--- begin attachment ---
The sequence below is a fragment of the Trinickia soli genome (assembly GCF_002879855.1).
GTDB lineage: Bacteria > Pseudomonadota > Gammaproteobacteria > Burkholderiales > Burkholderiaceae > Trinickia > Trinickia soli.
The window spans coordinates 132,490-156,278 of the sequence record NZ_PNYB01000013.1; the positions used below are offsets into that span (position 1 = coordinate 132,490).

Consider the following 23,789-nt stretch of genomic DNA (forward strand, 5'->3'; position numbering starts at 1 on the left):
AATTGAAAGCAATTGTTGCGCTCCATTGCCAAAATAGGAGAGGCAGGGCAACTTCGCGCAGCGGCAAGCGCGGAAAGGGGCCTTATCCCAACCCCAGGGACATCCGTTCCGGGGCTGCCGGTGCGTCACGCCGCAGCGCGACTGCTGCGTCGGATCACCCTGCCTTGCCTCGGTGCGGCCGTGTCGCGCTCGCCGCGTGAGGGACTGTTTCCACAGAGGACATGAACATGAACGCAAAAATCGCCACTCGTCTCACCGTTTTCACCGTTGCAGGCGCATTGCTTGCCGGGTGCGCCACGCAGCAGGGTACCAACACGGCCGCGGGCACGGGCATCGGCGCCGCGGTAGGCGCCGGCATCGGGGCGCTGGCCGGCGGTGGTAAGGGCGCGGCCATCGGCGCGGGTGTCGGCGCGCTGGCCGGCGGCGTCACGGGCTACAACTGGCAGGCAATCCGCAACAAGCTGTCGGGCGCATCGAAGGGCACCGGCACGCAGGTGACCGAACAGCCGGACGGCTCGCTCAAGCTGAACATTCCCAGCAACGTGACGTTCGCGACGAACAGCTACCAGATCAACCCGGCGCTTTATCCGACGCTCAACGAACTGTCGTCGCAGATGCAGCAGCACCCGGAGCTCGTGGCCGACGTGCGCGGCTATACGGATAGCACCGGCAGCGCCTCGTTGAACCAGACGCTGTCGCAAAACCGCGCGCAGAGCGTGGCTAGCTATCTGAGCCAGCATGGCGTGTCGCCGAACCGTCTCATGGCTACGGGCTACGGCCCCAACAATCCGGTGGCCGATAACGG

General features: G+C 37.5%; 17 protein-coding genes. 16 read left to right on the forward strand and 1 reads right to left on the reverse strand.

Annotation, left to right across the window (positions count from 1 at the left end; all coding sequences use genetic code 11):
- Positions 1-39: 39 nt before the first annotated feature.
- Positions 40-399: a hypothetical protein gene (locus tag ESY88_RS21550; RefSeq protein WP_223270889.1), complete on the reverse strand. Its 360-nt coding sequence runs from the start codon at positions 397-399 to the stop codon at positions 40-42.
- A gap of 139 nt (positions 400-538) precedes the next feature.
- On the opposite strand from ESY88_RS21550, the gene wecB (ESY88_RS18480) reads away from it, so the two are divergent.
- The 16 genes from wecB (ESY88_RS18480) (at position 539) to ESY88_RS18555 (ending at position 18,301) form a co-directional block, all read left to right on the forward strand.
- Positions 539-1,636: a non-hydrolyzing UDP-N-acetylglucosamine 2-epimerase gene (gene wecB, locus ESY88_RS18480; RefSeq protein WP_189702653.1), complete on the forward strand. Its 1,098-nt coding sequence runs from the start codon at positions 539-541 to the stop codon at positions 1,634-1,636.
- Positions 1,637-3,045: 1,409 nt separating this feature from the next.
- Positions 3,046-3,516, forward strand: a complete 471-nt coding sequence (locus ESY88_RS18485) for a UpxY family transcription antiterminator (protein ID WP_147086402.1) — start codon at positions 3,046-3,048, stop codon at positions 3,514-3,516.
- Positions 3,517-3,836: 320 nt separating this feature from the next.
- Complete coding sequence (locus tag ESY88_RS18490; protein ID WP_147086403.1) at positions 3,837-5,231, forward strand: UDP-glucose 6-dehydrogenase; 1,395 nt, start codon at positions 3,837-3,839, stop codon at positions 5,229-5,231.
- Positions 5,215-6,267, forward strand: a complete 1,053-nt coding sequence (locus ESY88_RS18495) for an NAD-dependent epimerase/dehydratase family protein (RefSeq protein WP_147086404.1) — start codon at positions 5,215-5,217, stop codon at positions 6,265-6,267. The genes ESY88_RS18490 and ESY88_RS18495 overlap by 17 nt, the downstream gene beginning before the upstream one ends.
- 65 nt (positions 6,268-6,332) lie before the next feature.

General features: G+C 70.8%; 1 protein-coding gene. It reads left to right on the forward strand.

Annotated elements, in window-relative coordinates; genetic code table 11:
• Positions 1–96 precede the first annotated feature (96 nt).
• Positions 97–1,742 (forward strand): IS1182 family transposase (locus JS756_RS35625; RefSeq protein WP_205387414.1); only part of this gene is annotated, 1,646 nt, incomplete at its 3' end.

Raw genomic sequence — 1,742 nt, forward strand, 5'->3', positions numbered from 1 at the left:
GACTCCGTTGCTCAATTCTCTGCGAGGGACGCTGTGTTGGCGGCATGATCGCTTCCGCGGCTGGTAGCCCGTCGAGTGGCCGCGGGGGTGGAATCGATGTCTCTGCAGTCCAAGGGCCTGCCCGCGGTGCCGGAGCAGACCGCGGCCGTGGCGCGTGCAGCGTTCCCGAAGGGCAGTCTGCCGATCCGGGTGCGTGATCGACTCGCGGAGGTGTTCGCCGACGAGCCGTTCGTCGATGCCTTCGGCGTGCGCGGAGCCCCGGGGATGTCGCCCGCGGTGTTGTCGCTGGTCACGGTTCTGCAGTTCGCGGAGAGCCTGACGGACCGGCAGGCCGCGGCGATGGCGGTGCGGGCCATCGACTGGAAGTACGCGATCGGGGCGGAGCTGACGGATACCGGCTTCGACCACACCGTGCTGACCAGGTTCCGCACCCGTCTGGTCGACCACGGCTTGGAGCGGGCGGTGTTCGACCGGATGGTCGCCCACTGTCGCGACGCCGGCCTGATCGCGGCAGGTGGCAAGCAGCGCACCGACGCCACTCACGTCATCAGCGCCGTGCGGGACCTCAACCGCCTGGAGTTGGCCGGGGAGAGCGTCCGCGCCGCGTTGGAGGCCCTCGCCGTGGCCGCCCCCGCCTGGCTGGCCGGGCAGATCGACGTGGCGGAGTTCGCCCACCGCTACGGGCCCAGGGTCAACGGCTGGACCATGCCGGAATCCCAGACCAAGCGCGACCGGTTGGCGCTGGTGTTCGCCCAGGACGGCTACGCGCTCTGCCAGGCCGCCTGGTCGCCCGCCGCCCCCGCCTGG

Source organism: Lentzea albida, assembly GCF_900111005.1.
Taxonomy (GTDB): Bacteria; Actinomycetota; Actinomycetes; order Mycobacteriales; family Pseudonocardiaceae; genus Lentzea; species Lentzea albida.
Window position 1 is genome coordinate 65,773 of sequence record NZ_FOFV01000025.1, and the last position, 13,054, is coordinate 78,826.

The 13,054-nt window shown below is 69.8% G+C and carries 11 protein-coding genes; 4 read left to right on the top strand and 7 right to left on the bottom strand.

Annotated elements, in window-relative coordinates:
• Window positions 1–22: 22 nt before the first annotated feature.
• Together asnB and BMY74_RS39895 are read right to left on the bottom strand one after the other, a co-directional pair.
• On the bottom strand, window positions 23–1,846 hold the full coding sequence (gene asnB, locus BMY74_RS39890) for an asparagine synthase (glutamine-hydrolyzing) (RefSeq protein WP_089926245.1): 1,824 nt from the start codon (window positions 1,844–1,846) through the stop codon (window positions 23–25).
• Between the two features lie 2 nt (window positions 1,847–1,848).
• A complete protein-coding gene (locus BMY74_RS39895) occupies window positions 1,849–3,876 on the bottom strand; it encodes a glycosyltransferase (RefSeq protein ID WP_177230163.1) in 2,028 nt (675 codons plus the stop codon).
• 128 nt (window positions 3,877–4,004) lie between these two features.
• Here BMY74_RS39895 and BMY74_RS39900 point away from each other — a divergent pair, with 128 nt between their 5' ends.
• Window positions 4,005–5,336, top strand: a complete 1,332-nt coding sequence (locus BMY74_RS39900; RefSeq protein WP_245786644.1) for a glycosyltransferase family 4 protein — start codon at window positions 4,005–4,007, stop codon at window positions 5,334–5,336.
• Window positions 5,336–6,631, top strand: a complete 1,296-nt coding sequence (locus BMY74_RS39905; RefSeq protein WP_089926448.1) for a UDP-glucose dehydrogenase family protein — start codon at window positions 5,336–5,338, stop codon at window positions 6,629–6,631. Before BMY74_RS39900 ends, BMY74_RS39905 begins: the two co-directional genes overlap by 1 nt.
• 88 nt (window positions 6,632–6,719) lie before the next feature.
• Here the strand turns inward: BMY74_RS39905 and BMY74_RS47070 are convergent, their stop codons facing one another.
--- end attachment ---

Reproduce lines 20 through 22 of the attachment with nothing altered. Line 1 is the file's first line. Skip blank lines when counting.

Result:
General features: G+C 70.8%; 1 protein-coding gene. It reads left to right on the forward strand.

Annotated elements, in window-relative coordinates; genetic code table 11:
• Positions 1–96 precede the first annotated feature (96 nt).